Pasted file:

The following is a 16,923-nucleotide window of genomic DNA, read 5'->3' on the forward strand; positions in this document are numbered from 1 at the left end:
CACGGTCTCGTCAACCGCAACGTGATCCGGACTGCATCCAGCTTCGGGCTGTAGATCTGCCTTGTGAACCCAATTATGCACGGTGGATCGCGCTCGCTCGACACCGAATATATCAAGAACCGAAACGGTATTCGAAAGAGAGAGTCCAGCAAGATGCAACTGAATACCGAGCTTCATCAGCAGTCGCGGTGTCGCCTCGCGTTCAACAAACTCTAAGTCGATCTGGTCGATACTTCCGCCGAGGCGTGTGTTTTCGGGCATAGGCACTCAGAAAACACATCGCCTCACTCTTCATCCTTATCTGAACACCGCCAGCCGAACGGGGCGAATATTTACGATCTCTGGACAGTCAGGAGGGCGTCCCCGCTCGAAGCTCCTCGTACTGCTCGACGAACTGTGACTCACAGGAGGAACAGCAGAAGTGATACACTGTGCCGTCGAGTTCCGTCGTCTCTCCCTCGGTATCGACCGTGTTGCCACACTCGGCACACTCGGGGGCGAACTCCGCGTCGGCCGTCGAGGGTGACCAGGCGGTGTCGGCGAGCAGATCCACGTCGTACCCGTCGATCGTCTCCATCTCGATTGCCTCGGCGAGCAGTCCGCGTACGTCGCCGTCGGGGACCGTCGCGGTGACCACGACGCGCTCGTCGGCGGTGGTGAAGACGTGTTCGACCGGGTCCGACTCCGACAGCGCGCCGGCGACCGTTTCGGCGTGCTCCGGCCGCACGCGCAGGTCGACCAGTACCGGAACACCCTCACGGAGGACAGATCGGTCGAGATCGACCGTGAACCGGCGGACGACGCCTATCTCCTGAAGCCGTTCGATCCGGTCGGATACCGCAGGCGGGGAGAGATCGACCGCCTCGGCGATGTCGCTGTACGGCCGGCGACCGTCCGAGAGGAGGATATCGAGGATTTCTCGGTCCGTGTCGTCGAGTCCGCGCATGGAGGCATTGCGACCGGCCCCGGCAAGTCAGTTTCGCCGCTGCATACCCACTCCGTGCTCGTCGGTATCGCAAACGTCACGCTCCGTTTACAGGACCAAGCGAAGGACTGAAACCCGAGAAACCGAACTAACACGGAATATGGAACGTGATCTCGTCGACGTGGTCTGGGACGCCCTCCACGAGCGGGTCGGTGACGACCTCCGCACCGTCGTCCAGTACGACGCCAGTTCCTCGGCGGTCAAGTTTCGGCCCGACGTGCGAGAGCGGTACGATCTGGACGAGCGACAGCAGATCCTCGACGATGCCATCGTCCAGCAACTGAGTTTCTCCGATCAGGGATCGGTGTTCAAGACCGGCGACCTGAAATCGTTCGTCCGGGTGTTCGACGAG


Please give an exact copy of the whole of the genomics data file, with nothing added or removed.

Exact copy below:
The following is a 16,923-nucleotide window of genomic DNA, read 5'->3' on the forward strand; positions in this document are numbered from 1 at the left end:
CACGGTCTCGTCAACCGCAACGTGATCCGGACTGCATCCAGCTTCGGGCTGTAGATCTGCCTTGTGAACCCAATTATGCACGGTGGATCGCGCTCGCTCGACACCGAATATATCAAGAACCGAAACGGTATTCGAAAGAGAGAGTCCAGCAAGATGCAACTGAATACCGAGCTTCATCAGCAGTCGCGGTGTCGCCTCGCGTTCAACAAACTCTAAGTCGATCTGGTCGATACTTCCGCCGAGGCGTGTGTTTTCGGGCATAGGCACTCAGAAAACACATCGCCTCACTCTTCATCCTTATCTGAACACCGCCAGCCGAACGGGGCGAATATTTACGATCTCTGGACAGTCAGGAGGGCGTCCCCGCTCGAAGCTCCTCGTACTGCTCGACGAACTGTGACTCACAGGAGGAACAGCAGAAGTGATACACTGTGCCGTCGAGTTCCGTCGTCTCTCCCTCGGTATCGACCGTGTTGCCACACTCGGCACACTCGGGGGCGAACTCCGCGTCGGCCGTCGAGGGTGACCAGGCGGTGTCGGCGAGCAGATCCACGTCGTACCCGTCGATCGTCTCCATCTCGATTGCCTCGGCGAGCAGTCCGCGTACGTCGCCGTCGGGGACCGTCGCGGTGACCACGACGCGCTCGTCGGCGGTGGTGAAGACGTGTTCGACCGGGTCCGACTCCGACAGCGCGCCGGCGACCGTTTCGGCGTGCTCCGGCCGCACGCGCAGGTCGACCAGTACCGGAACACCCTCACGGAGGACAGATCGGTCGAGATCGACCGTGAACCGGCGGACGACGCCTATCTCCTGAAGCCGTTCGATCCGGTCGGATACCGCAGGCGGGGAGAGATCGACCGCCTCGGCGATGTCGCTGTACGGCCGGCGACCGTCCGAGAGGAGGATATCGAGGATTTCTCGGTCCGTGTCGTCGAGTCCGCGCATGGAGGCATTGCGACCGGCCCCGGCAAGTCAGTTTCGCCGCTGCATACCCACTCCGTGCTCGTCGGTATCGCAAACGTCACGCTCCGTTTACAGGACCAAGCGAAGGACTGAAACCCGAGAAACCGAACTAACACGGAATATGGAACGTGATCTCGTCGACGTGGTCTGGGACGCCCTCCACGAGCGGGTCGGTGACGACCTCCGCACCGTCGTCCAGTACGACGCCAGTTCCTCGGCGGTCAAGTTTCGGCCCGACGTGCGAGAGCGGTACGATCTGGACGAGCGACAGCAGATCCTCGACGATGCCATCGTCCAGCAACTGAGTTTCTCCGATCAGGGATCGGTGTTCAAGACCGGCGACCTGAAATCGTTCGTCCGGGTGTTCGACGAG